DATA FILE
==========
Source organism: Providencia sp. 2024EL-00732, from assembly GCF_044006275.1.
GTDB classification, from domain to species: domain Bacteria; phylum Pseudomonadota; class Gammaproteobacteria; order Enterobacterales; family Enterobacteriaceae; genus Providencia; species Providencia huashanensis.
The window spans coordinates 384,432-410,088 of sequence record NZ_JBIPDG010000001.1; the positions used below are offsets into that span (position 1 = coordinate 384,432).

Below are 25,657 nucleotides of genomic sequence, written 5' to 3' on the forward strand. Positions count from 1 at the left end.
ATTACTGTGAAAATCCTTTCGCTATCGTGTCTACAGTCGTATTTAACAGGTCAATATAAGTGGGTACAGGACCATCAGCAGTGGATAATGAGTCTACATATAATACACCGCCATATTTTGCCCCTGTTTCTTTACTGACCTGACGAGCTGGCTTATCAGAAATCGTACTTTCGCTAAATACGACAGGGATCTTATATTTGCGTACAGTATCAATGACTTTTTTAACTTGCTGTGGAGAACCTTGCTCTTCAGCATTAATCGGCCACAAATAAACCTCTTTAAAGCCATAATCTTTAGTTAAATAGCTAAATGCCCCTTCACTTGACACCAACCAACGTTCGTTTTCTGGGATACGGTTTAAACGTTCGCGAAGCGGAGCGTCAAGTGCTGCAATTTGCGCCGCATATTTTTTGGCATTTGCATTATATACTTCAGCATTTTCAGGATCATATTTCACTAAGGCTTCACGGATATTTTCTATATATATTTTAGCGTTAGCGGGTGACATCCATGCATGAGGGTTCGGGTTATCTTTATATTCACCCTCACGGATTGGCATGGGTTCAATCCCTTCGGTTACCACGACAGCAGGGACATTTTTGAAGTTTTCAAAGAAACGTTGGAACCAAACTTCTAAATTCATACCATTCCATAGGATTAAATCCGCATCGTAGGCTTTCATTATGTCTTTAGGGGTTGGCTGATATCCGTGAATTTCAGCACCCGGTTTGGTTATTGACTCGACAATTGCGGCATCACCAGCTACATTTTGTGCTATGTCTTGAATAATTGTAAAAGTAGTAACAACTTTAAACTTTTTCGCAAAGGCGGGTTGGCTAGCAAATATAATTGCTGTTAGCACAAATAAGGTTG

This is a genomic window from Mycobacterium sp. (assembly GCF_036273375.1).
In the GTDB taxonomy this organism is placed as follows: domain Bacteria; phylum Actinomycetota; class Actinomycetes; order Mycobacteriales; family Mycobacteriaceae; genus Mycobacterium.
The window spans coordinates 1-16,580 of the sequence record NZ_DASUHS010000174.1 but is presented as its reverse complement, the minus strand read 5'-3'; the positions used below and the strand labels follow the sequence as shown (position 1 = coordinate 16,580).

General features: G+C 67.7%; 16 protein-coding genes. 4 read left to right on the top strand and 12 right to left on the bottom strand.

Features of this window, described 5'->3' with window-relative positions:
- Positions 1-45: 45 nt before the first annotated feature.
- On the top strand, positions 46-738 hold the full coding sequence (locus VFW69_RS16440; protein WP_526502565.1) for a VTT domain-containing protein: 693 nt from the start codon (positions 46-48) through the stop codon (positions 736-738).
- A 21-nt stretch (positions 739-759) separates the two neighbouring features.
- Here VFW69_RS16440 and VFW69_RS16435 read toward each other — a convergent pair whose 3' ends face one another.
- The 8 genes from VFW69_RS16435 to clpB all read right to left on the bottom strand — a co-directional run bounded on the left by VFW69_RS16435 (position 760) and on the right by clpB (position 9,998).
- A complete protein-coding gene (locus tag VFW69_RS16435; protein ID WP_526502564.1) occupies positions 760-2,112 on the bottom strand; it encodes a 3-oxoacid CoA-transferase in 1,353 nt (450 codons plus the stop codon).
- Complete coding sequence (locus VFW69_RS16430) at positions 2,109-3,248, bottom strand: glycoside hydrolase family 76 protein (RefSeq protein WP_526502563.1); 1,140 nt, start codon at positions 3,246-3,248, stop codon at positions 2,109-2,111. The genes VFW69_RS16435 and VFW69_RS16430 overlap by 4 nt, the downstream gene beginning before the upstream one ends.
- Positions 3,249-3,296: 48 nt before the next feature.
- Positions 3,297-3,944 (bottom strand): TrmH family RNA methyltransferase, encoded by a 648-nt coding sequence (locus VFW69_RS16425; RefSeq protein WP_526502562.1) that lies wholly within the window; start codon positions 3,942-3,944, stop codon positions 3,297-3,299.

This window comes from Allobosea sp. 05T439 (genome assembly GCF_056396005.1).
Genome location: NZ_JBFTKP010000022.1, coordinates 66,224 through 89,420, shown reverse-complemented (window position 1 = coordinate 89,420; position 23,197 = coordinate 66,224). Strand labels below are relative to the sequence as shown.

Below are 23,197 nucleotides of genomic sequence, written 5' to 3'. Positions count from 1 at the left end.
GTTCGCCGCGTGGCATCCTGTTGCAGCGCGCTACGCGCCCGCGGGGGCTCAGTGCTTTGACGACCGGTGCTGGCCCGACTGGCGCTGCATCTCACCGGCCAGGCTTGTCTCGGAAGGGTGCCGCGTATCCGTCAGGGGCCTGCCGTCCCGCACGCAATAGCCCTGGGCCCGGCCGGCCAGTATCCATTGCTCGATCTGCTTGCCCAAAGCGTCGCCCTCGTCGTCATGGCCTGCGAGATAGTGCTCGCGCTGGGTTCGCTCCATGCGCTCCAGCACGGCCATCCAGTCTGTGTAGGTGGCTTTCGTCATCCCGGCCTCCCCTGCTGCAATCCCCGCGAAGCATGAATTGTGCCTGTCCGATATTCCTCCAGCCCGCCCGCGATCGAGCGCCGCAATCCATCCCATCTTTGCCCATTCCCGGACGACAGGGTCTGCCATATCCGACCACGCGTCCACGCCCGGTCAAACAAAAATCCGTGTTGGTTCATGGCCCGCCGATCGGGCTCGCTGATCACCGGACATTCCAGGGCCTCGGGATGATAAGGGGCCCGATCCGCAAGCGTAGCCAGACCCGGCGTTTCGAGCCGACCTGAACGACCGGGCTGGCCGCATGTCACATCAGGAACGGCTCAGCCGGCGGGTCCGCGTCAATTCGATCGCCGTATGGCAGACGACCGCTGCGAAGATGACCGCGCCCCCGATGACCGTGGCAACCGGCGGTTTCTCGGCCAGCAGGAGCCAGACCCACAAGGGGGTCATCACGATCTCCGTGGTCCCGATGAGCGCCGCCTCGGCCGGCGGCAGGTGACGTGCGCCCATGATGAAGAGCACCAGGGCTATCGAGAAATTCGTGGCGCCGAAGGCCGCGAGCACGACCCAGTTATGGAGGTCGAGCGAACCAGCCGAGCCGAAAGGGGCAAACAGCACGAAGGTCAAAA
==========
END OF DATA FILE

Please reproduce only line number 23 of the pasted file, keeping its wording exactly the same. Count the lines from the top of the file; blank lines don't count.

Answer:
GTTCGCCGCGTGGCATCCTGTTGCAGCGCGCTACGCGCCCGCGGGGGCTCAGTGCTTTGACGACCGGTGCTGGCCCGACTGGCGCTGCATCTCACCGGCCAGGCTTGTCTCGGAAGGGTGCCGCGTATCCGTCAGGGGCCTGCCGTCCCGCACGCAATAGCCCTGGGCCCGGCCGGCCAGTATCCATTGCTCGATCTGCTTGCCCAAAGCGTCGCCCTCGTCGTCATGGCCTGCGAGATAGTGCTCGCGCTGGGTTCGCTCCATGCGCTCCAGCACGGCCATCCAGTCTGTGTAGGTGGCTTTCGTCATCCCGGCCTCCCCTGCTGCAATCCCCGCGAAGCATGAATTGTGCCTGTCCGATATTCCTCCAGCCCGCCCGCGATCGAGCGCCGCAATCCATCCCATCTTTGCCCATTCCCGGACGACAGGGTCTGCCATATCCGACCACGCGTCCACGCCCGGTCAAACAAAAATCCGTGTTGGTTCATGGCCCGCCGATCGGGCTCGCTGATCACCGGACATTCCAGGGCCTCGGGATGATAAGGGGCCCGATCCGCAAGCGTAGCCAGACCCGGCGTTTCGAGCCGACCTGAACGACCGGGCTGGCCGCATGTCACATCAGGAACGGCTCAGCCGGCGGGTCCGCGTCAATTCGATCGCCGTATGGCAGACGACCGCTGCGAAGATGACCGCGCCCCCGATGACCGTGGCAACCGGCGGTTTCTCGGCCAGCAGGAGCCAGACCCACAAGGGGGTCATCACGATCTCCGTGGTCCCGATGAGCGCCGCCTCGGCCGGCGGCAGGTGACGTGCGCCCATGATGAAGAGCACCAGGGCTATCGAGAAATTCGTGGCGCCGAAGGCCGCGAGCACGACCCAGTTATGGAGGTCGAGCGAACCAGCCGAGCCGAAAGGGGCAAACAGCACGAAGGTCAAAA